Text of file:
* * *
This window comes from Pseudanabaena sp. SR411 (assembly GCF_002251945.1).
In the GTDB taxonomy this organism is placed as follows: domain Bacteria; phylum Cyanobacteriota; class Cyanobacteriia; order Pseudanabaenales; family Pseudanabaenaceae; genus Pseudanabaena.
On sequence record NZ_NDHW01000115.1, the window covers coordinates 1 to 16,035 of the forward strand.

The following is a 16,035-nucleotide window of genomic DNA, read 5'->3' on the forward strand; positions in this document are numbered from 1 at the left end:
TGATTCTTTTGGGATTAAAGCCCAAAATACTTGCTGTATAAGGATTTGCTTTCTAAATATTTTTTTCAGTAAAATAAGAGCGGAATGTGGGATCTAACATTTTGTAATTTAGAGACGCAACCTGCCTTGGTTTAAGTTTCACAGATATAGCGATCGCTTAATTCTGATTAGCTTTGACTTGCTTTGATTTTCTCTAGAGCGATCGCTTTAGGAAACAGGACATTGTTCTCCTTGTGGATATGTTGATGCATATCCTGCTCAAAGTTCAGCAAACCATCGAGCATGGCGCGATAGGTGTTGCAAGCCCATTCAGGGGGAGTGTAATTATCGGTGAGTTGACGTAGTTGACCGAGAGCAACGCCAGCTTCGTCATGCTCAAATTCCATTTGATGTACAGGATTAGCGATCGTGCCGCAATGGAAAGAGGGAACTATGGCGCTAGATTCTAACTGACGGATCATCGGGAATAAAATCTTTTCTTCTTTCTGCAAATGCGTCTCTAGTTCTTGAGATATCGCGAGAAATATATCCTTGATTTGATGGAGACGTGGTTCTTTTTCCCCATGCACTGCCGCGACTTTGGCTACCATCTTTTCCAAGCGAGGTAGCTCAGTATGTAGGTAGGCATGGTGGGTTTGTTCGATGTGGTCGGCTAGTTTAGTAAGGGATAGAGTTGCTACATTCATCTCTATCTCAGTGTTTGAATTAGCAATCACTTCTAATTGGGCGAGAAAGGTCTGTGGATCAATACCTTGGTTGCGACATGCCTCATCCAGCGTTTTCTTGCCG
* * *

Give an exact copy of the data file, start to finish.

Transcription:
This window comes from Pseudanabaena sp. SR411 (assembly GCF_002251945.1).
In the GTDB taxonomy this organism is placed as follows: domain Bacteria; phylum Cyanobacteriota; class Cyanobacteriia; order Pseudanabaenales; family Pseudanabaenaceae; genus Pseudanabaena.
On sequence record NZ_NDHW01000115.1, the window covers coordinates 1 to 16,035 of the forward strand.

The following is a 16,035-nucleotide window of genomic DNA, read 5'->3' on the forward strand; positions in this document are numbered from 1 at the left end:
TGATTCTTTTGGGATTAAAGCCCAAAATACTTGCTGTATAAGGATTTGCTTTCTAAATATTTTTTTCAGTAAAATAAGAGCGGAATGTGGGATCTAACATTTTGTAATTTAGAGACGCAACCTGCCTTGGTTTAAGTTTCACAGATATAGCGATCGCTTAATTCTGATTAGCTTTGACTTGCTTTGATTTTCTCTAGAGCGATCGCTTTAGGAAACAGGACATTGTTCTCCTTGTGGATATGTTGATGCATATCCTGCTCAAAGTTCAGCAAACCATCGAGCATGGCGCGATAGGTGTTGCAAGCCCATTCAGGGGGAGTGTAATTATCGGTGAGTTGACGTAGTTGACCGAGAGCAACGCCAGCTTCGTCATGCTCAAATTCCATTTGATGTACAGGATTAGCGATCGTGCCGCAATGGAAAGAGGGAACTATGGCGCTAGATTCTAACTGACGGATCATCGGGAATAAAATCTTTTCTTCTTTCTGCAAATGCGTCTCTAGTTCTTGAGATATCGCGAGAAATATATCCTTGATTTGATGGAGACGTGGTTCTTTTTCCCCATGCACTGCCGCGACTTTGGCTACCATCTTTTCCAAGCGAGGTAGCTCAGTATGTAGGTAGGCATGGTGGGTTTGTTCGATGTGGTCGGCTAGTTTAGTAAGGGATAGAGTTGCTACATTCATCTCTATCTCAGTGTTTGAATTAGCAATCACTTCTAATTGGGCGAGAAAGGTCTGTGGATCAATACCTTGGTTGCGACATGCCTCATCCAGCGTTTTCTTGCCG